“The Automatic Emergency Braking (AEB) or Autopilot systems may not function as designed, increasing the risk of a crash.” It’s a simple sentence, delivered with the calm finality of bureaucratic certainty. It is a literal post-mortem, the bottom-line-up-front from the National Highway Traffic Safety Administration’s investigation into the first fatal crash of an autonomous car—one made by Tesla Motors. The investigation into the crash closed today, and it will likely cast a long shadow over the future of self-driving cars, which have long been heralded as potentially life-saving devices.
There was no particularly unique flaw to the Tesla that Joshua Brown, of Canton Ohio, was driving on May 7th, 2016. Brown, who recorded multiple YouTube videos praising his Tesla Model S and its autopilot system, died on the scene from injuries, after his car collided with a tractor trailer crossing the highway west of Williston, Florida. The Office of Defects Evaluation’s task was to see if there was a unique failure—perhaps a production error or faulty part—responsible for the death, and if so, to find the changes needed to prevent such a failure in the future.
None were found. The Tesla’s Automatic Emergency Braking systems, according to the report “are rear-end collision avoidance technologies that are not designed to reliably perform in all crash modes, including crossing path collisions.” Immediately after the crash, the explanation for the failure (put forth by Tesla) was that the car likely failed to distinguish the white tractor trailer from the sky. It may be even simpler than that: the system was designed to prevent rear-end collisions, so the collision was one it just wasn't set up to see.
Tesla’s automatic emergency braking system uses cameras and radar to check for dangerous close objects, and—like all in the industry—is designed primarily to prevent rear-ending. In testing done as as part of the crash investigation, the government found the Tesla system was “state of the art” but that “braking for crossing path collisions, such as that present in the Florida fatal crash, are outside the expected performance capabilities of the system.”
There’s a telling footnote in the review: “NHTSA recognizes that other jurisdictions have raised concerns about Tesla’s use of the name “Autopilot.” This issue is outside the scoop [sic] of this investigation.”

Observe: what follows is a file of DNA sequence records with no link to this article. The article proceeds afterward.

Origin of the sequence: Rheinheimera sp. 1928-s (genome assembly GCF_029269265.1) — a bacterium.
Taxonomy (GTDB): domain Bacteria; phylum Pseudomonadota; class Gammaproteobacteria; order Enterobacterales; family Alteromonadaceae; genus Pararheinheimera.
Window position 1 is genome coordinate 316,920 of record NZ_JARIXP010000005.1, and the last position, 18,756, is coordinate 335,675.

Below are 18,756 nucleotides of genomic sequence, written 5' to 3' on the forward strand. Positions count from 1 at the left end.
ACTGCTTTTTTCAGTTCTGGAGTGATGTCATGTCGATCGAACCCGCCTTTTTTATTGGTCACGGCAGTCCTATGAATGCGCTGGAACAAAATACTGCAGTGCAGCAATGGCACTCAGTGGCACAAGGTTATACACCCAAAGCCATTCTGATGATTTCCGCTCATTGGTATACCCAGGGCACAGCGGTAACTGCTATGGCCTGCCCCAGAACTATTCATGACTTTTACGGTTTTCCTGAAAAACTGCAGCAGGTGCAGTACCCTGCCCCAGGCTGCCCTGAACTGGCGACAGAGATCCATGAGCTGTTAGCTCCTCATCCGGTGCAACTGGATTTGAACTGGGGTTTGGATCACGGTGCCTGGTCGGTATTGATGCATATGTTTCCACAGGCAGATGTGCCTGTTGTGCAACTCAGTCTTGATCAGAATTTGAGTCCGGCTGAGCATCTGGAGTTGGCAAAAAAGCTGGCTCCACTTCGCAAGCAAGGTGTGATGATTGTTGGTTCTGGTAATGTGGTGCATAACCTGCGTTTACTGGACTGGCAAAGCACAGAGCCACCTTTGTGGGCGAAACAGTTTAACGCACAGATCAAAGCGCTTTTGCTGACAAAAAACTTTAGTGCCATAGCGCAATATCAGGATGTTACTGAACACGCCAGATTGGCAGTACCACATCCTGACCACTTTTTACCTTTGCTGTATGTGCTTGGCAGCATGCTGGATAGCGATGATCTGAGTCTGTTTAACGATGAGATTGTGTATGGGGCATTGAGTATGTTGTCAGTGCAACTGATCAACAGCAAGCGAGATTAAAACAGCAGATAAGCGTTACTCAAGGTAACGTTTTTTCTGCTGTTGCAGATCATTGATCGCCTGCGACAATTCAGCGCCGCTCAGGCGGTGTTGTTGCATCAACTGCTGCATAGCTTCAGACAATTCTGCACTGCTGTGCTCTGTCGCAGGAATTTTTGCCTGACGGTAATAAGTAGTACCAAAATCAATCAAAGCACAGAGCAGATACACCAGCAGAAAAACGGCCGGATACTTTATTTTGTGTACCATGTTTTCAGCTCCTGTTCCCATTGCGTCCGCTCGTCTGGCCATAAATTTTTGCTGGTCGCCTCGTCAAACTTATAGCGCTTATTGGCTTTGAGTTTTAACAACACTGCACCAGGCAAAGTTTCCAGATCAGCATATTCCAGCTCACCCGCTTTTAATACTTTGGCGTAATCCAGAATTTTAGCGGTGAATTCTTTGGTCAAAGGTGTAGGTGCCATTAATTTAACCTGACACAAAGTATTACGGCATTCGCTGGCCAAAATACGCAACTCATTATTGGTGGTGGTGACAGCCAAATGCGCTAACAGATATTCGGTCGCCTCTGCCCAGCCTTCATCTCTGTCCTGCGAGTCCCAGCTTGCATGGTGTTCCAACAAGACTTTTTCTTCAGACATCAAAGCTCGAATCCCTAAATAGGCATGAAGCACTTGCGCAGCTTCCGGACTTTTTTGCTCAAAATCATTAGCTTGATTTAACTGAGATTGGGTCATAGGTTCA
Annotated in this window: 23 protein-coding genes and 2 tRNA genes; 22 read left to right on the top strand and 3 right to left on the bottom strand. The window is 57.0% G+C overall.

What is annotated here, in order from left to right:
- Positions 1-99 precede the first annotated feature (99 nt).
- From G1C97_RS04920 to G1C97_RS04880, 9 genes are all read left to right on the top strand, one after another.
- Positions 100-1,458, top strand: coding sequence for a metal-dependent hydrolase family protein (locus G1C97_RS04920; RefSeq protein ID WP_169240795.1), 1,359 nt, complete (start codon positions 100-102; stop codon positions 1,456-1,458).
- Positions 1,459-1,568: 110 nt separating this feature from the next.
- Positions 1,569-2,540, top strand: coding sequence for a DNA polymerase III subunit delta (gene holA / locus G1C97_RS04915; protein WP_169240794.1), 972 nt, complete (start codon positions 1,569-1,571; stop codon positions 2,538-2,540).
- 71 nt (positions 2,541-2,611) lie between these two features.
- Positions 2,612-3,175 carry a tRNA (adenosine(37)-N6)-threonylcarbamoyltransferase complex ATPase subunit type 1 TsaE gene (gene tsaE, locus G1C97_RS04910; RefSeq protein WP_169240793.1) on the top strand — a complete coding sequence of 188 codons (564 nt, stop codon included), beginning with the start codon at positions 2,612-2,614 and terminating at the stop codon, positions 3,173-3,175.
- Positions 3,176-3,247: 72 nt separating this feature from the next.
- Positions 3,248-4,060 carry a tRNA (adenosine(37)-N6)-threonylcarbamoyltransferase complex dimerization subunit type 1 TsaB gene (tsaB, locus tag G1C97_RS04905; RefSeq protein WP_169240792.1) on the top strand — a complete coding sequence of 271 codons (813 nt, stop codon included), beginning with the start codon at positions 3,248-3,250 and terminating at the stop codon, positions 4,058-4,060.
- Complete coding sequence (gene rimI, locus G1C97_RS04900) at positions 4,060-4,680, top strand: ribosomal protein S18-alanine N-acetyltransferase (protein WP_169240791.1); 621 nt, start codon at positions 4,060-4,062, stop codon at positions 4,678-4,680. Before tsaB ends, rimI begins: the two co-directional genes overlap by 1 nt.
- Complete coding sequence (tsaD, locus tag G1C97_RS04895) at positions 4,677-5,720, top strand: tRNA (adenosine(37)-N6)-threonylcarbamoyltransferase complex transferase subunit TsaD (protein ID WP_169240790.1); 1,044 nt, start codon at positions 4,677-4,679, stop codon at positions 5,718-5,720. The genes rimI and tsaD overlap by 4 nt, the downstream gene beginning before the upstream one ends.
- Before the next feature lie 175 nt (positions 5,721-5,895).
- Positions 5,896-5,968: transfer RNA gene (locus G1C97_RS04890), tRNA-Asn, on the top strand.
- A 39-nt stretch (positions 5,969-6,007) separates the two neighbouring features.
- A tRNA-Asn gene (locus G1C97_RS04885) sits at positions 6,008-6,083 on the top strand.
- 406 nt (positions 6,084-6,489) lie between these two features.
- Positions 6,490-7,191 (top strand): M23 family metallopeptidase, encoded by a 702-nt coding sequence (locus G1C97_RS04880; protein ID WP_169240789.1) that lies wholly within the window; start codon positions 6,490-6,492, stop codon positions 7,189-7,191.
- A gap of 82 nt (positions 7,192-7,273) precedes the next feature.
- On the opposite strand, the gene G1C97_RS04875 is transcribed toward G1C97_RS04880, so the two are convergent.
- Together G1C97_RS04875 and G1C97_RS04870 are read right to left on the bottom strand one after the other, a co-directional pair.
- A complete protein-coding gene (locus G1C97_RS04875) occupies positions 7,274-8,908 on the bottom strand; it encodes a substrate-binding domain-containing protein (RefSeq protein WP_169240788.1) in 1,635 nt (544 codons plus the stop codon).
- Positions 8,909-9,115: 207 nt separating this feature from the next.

The autopilot system, like cruise control before it, is a tool to help an attentive human driver manage the complicated system they are piloting. Yet the name “autopilot” itself invokes a sense of hands-free travel, with the machine itself making all the decisions and the human driver sitting pretty as a passenger. In describing how the autopilot system works, and how it performed specifically in the fatal crash, the review notes the system’s limitations, and safeguards built in by Tesla to ensure the human is actually paying attention. One of those safeguards, where the car asks the driver to put their hands back on the steering wheel and ultimately slows to a stop if they don’t, is a pretty good way to encourage responsible autopilot use. Still, it’s possible that the system's name creates unrealistic expectations for the device, causing drivers to become lax.
If there is a defect, the report concludes, it’s with the human driver. “The Florida fatal crash appears to have involved a period of extended distraction (at least 7 seconds).”
“An attentive driver has superior situational awareness in most of these types of events,” the review continues, “particularly when coupled with the ability of an experienced driver to anticipate the actions of other drivers. Tesla has changed its driver monitoring strategy to promote driver attention to the driving environment.”
The best safety technology, for now, sits in the driver’s seat. Autopilot works best when drivers treat it as a tool designed to help them navigate the road more safely, rather than as a robotic chauffeur.
Read the full report.